Nekkid Truth, Part III: Getting the…Biz-ness

With hair and makeup out of the way, we sally forth to our third and final essential ingredient of a winning publicity photo.

The retouch.

“But I want to look like myself,” you say.

Coiffed, buffed--and retouched. Photo by
Coiffed, buffed--and retouched. Photo by

And good for you. You should. In a recent Vanity Fair interview, 51-year-old film star and legendary beauty, Michelle Pfeiffer was asked to comment on the preponderance of plastic surgery among celebrities. To paraphrase the presumably unaltered Pfeiffer, as we grow older we should still be recognizable to our friends.

Candid shots are great for family and friends, the people who already know and yes, love us. But when a photo is intended for wider, public distribution, we want to put our best…face forward.

Arguably those smile lines and crow’s feet are badges of honor. And our faces are mobile, ever changing landscapes. A photographic portrait, however, is a static freeze frame capture of a set of sub-seconds. With unlimited time to look, viewers invariably hone in on the flaws.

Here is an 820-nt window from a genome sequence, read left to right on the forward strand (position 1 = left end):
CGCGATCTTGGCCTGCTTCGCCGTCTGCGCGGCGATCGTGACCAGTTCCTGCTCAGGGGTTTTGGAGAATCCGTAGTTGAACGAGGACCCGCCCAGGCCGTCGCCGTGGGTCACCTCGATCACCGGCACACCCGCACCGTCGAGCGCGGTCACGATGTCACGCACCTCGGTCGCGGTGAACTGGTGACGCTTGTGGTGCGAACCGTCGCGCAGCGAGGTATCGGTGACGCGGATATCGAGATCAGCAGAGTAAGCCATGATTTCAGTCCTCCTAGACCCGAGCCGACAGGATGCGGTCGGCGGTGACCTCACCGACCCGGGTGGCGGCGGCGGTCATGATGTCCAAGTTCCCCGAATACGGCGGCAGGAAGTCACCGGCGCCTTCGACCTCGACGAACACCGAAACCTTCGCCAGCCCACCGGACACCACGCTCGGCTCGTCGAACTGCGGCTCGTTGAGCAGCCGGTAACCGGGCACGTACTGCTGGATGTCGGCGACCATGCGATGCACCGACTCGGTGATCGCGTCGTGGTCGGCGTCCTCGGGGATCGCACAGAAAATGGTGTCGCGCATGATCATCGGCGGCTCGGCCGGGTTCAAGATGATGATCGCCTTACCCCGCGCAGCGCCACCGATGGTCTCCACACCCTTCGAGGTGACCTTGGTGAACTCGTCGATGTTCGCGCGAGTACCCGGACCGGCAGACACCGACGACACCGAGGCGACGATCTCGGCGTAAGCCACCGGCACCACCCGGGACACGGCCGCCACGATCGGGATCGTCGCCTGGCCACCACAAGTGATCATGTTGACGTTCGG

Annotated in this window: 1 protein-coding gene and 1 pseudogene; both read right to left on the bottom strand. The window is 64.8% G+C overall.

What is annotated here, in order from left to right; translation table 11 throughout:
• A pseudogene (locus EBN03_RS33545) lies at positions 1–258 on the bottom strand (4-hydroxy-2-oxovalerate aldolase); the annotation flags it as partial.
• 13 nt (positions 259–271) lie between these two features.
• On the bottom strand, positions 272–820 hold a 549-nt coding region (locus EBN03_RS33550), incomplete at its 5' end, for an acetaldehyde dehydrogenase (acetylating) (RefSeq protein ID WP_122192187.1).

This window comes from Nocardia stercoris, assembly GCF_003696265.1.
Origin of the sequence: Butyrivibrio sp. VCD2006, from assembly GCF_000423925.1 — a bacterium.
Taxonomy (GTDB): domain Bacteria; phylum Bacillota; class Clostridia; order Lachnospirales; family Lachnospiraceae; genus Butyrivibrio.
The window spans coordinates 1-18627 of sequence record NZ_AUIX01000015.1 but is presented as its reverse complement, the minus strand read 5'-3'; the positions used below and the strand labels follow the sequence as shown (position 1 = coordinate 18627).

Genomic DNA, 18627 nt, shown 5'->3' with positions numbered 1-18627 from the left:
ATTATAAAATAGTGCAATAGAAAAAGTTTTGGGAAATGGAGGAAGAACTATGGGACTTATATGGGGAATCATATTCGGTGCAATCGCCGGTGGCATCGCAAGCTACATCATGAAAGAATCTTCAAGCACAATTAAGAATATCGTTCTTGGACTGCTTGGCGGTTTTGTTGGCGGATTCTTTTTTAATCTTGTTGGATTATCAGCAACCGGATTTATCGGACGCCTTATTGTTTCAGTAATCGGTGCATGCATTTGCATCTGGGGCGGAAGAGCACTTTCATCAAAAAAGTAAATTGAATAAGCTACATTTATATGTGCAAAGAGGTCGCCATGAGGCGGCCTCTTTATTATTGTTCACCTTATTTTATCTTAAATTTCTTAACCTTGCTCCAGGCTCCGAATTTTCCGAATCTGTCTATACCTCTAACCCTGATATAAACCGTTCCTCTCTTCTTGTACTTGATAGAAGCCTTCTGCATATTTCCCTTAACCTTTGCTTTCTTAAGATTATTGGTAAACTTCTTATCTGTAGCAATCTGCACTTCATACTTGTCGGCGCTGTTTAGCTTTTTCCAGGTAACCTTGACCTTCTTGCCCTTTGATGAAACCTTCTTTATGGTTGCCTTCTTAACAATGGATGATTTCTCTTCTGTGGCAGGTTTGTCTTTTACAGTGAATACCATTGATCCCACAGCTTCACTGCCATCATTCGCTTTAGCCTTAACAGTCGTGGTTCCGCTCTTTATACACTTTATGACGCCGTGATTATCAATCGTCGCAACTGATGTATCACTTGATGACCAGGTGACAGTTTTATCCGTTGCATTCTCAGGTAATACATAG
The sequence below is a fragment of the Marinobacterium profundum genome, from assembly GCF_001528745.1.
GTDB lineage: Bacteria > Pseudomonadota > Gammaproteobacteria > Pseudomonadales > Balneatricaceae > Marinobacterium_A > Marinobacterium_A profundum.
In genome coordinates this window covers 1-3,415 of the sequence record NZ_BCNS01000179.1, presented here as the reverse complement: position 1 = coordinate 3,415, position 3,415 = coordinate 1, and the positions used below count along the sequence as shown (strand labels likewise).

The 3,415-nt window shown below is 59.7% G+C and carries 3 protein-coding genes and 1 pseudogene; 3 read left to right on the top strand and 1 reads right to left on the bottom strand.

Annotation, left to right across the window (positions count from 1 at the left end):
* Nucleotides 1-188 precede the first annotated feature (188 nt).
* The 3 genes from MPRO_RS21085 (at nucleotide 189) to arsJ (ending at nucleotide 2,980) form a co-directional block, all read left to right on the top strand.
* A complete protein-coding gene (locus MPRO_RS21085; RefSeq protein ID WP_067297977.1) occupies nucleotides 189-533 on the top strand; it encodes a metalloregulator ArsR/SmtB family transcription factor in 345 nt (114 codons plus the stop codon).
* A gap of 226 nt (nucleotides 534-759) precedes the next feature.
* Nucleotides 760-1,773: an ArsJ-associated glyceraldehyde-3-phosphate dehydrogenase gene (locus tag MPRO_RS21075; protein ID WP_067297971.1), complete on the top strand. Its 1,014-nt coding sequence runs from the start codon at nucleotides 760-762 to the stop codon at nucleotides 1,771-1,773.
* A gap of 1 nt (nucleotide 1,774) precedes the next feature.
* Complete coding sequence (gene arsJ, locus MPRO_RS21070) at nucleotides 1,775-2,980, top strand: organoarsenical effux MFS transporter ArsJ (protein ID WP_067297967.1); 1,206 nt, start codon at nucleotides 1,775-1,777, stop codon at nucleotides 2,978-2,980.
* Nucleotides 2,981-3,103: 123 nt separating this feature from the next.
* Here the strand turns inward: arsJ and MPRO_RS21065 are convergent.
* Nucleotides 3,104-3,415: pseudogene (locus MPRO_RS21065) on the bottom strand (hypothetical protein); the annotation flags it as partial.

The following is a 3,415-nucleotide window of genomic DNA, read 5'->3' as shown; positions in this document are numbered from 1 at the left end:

In publishing we say, “the writing is in the rewriting.” Similarly, the “art” of photo editing/refinishing is every bit as essential to a great final product as capturing the winning shot.

A good photographer knows how to steer clear of overly plasticized perfection while conveying a polished yet natural look. 

In the before/after photos shown here, notice how photographer, Biz Urban manages to “disappear” not only the puffy dark circles beneath my eyes and the small scar on my left cheek but also a good part of the last decade!

Before: A perfectly nice photo for family and friends but for promo not so much.
After: note how the puffy circles disappear from beneath my eyes. Ditto for the scar and freckle on my cheek.









Voila, publicity photos that look like me–currently–with the photo retouching equivalent of a few light (and pain free) nips and tucks.

For more information on Biz Urban, including samples of her work, visit her website.

Photographer Biz Urban.
Photographer Biz Urban.


7 thoughts on “Nekkid Truth, Part III: Getting the…Biz-ness

  1. I have agree, sure there’s always some retouching necessary, but you were an AWESOME subject, it was so much fun shooting with you, Hope, and I was THRILLED with the results!!

  2. Like an editor, a photographer’s work isn’t done until the client is satisfied. A little brushing up can’t hurt because the light can be so revealing.

Comments are closed.